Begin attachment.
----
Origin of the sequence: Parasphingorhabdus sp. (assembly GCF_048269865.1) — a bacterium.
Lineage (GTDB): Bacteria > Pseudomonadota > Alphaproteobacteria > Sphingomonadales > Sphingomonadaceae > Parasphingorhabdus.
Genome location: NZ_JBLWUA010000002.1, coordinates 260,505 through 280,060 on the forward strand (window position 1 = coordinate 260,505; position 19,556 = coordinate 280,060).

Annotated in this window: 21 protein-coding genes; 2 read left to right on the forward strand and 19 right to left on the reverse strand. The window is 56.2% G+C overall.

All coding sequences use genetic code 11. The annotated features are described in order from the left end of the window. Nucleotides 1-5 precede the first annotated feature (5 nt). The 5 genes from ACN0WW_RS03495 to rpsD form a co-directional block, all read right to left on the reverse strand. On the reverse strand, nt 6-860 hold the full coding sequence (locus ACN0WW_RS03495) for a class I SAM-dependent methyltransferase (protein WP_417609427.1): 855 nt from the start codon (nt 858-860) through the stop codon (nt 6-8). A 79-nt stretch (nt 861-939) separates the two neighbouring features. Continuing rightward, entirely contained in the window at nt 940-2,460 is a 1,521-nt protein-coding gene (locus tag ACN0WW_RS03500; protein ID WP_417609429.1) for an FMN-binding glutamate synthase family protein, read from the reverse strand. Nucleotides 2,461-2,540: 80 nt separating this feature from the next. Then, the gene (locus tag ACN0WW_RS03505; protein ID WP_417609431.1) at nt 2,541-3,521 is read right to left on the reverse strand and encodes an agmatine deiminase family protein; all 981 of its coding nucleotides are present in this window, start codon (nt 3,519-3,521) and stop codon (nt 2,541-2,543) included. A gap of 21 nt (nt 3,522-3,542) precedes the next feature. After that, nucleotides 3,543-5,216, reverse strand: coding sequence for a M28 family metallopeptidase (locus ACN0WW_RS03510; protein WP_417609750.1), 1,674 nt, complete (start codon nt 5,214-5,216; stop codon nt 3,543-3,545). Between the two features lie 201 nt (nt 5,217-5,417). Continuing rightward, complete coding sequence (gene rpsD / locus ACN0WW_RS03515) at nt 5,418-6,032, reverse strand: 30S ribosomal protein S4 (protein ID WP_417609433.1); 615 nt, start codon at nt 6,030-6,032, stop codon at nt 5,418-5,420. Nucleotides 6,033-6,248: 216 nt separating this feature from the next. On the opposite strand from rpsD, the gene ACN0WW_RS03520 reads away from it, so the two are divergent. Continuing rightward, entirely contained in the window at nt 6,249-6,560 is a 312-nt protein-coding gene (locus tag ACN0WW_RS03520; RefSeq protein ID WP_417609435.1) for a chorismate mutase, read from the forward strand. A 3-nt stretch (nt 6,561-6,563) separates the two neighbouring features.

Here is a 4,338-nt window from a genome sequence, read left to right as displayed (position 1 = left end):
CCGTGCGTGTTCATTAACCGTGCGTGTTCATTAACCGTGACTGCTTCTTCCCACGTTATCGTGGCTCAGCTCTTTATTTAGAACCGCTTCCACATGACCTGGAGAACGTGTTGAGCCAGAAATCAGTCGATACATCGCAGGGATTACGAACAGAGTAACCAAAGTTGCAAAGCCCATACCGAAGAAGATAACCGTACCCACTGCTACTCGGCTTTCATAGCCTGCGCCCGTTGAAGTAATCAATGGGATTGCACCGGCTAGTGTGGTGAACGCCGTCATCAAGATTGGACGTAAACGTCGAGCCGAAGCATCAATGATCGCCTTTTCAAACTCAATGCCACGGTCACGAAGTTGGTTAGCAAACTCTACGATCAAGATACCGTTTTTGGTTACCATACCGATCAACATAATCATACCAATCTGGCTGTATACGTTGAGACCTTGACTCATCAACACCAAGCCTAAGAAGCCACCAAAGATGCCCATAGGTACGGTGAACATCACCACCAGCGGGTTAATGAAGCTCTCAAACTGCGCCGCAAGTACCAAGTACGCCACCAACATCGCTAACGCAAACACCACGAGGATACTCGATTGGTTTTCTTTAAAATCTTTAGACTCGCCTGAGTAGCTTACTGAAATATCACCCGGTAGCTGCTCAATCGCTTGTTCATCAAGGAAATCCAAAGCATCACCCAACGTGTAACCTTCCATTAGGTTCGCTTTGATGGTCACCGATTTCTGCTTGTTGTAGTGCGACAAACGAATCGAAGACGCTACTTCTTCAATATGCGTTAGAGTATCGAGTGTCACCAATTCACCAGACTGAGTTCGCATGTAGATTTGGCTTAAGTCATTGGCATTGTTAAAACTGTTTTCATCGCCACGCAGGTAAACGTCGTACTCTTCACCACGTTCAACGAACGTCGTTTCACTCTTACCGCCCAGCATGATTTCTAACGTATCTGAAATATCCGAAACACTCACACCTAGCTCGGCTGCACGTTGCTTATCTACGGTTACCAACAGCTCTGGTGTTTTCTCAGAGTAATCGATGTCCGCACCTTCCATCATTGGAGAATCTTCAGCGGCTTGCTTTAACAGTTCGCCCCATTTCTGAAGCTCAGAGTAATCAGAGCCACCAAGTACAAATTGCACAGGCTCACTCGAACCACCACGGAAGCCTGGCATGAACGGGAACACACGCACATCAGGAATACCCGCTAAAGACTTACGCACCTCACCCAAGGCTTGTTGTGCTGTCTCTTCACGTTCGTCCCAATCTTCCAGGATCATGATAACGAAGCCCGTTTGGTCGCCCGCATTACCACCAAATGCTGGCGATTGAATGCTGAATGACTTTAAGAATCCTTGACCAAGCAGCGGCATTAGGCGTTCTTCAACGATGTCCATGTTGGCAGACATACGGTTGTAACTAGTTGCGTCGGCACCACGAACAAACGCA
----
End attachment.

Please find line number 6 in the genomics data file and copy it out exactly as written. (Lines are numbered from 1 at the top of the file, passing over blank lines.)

Here is a 4,338-nt window from a genome sequence, read left to right as displayed (position 1 = left end):